The stones were cut from local rock and places in very specific alignments. Some of the placements are classic dolmens, or tombs. Though many of the stones are relatively small, some are huge. A panoramic photograph of most of the major 'alignments' shows that they resemble a graveyard but, with the exception of the dolmens, there is no evidence of anyone having been buried under them.
Over the years, conservation of the sites have cause some controversy. Though the Carnac Stones are prehistoric, some of them have been moved for fairly modern projects, such as the building of roads.
As with Stonehenge, the reason for the building of most the Carnac Stones is unknown.
2. The Bog Bodies
Bog Bodies are hundreds of human remains that have been mummified or, more correctly, tanned by their funerary placement in bogs in certain areas of Europe. They have been found in areas where there is high acidity in the water, little oxygen, lower temperatures and the presence of a specific kind of moss.
Some of the bodies are nearly perfectly preserved, and the faces of some of these people are so unmarred by time that it's nearly impossible to believe that they have rested in the bogs since the Iron Age. In fact, when some of the bodies were recovered prior to modern archaeology, the condition of the remains caused authorities to believe that they were recently deceased.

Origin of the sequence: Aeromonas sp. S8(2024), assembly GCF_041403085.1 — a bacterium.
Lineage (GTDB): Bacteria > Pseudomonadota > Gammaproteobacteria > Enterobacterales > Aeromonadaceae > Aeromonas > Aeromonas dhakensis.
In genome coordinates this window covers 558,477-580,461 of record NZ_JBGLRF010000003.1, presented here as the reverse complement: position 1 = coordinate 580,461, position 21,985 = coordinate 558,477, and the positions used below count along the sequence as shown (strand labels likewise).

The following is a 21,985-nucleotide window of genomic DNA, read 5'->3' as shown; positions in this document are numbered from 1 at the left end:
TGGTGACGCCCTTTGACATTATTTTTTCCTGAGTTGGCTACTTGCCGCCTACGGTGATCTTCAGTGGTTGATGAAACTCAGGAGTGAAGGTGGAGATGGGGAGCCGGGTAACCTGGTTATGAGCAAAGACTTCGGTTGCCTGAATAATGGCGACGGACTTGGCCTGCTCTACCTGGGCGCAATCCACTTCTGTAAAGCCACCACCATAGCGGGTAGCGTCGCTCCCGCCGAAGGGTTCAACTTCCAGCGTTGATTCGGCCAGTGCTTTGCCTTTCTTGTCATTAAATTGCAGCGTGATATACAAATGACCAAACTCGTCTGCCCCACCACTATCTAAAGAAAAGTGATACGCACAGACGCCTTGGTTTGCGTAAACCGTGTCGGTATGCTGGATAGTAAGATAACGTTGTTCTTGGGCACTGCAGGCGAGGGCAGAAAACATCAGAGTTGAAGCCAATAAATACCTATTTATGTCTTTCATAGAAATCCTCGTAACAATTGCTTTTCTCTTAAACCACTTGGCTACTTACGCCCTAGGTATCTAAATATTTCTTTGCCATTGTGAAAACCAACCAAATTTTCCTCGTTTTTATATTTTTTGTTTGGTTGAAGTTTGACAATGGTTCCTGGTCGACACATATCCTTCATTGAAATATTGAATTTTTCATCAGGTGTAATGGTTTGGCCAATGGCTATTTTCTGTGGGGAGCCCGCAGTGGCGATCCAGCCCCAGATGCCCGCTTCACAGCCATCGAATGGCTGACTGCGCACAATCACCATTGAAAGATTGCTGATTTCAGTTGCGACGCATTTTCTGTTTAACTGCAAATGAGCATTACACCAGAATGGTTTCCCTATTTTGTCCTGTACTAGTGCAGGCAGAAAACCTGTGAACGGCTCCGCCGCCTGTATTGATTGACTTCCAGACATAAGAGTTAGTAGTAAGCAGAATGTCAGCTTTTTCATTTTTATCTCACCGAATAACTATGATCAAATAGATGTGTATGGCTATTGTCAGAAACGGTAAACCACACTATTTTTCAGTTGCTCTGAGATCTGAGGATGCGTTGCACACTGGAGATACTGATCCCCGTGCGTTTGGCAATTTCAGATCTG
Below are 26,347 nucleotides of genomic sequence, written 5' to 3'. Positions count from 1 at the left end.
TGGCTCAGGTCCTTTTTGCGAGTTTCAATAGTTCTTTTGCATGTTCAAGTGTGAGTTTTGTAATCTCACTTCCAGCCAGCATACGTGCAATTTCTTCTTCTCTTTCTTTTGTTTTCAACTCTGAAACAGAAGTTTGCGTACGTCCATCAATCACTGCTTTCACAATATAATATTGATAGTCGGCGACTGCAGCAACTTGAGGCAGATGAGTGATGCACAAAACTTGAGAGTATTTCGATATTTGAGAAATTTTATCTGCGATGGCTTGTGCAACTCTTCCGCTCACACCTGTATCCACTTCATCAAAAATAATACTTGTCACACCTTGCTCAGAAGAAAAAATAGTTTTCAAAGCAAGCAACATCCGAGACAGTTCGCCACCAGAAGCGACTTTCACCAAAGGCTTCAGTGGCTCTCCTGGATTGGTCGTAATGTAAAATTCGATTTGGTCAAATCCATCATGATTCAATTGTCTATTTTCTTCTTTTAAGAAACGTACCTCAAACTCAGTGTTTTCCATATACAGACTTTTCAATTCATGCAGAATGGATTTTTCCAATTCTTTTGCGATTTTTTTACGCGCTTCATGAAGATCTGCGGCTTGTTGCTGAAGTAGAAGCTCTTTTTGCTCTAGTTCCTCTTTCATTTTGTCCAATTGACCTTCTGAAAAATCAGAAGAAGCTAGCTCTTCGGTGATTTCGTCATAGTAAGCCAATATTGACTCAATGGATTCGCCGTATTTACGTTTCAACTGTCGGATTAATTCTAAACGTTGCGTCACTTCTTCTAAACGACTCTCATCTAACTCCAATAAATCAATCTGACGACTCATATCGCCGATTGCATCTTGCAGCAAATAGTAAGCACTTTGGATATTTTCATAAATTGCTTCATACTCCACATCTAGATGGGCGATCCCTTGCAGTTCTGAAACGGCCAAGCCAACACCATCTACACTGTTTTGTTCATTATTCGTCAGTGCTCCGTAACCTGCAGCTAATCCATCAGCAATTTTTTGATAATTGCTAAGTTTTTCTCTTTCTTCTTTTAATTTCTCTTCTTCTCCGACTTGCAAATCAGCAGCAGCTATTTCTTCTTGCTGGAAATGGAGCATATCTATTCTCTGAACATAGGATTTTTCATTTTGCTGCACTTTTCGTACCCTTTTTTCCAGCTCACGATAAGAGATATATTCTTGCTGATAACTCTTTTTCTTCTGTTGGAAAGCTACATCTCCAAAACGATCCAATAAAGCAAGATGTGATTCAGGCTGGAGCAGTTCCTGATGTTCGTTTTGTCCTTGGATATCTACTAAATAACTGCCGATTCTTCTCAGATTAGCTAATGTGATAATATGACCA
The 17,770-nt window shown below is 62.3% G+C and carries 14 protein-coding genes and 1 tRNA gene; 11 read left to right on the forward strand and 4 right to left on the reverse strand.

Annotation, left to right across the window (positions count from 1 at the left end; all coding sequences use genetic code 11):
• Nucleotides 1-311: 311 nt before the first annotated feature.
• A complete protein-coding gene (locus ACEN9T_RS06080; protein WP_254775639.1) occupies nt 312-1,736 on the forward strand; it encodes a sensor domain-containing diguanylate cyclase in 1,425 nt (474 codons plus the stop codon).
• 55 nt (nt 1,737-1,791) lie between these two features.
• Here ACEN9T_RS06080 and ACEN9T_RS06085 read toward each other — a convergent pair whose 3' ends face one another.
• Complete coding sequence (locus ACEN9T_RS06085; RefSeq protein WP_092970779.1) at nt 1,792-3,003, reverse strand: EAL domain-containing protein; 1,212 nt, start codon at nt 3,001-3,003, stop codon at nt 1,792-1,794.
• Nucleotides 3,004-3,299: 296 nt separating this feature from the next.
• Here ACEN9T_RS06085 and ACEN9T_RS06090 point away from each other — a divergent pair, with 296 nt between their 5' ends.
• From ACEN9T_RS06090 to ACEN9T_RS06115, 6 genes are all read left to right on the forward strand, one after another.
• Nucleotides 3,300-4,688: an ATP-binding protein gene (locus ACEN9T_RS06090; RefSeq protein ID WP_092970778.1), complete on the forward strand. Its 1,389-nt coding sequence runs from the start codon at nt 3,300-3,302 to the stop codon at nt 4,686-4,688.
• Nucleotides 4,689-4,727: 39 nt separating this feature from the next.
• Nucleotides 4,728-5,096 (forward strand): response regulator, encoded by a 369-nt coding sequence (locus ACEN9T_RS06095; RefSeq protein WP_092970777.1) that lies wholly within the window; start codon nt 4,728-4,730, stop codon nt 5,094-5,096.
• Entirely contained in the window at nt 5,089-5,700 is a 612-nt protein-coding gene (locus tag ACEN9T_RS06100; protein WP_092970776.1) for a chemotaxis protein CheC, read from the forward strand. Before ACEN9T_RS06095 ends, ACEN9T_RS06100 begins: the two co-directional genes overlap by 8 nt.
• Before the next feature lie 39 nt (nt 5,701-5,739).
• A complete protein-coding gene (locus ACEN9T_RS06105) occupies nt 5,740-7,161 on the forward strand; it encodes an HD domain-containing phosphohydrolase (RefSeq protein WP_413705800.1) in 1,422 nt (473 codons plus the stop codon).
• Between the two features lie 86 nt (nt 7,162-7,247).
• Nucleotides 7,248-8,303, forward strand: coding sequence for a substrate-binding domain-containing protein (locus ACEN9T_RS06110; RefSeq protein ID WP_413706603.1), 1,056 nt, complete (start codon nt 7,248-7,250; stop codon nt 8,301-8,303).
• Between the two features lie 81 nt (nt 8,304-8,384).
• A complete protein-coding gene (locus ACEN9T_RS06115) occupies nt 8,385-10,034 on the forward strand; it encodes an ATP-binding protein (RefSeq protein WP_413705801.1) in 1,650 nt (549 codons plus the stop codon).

The real question with the Bog Bodies is: Why are thy there? In nearly all of the remains found, marks on the bodies indicate that the people died by violent means, nearly all were naked and some even showed signs of having been of higher class backgrounds. Many of the bodies have been pinned into the bog presumably to keep them from floating to the surface. It was not the tradition at the time to bury the dead in bogs.
Some historians have speculated that some of these bodies may be the results of ritualistic killings, such as human sacrifices. Some of the Bog Bodies showed signs of having had some of their internal organs removed, which indicates the possibility of ancient fortune telling using the intestines of animals - in this case, humans.
1. The Baghdad Battery
The Baghdad Battery is considered an Out of Place Artifact, or OOPART, because it is something that existed in a time when the technology required to produce it was inadequate for it's invention.
The Baghdad Battery, also referred to as the Parthian Battery, is a term for several of these artifacts that have been discovered in and around Iraq. They date to somewhere between the years 224 and 640 AD as evidenced by the style of pottery. They consist of terracotta jars with iron nails that are wrapped in copper sheeting. Theoretically, these 'batteries' may have been used as electricity sources for electroplating one metal onto another. Although this theory has been proven possible by TV's Mythbusters, no examples of electroplate from this era or geographic location have ever been found.
Electroplating is not the only theory that possibly explains the Baghdad Battery. They could have had no other purpose then the storage of important scrolls.
Either way, the Baghdad Battery is definitely food for thought.
© 2012 Georgie Lowery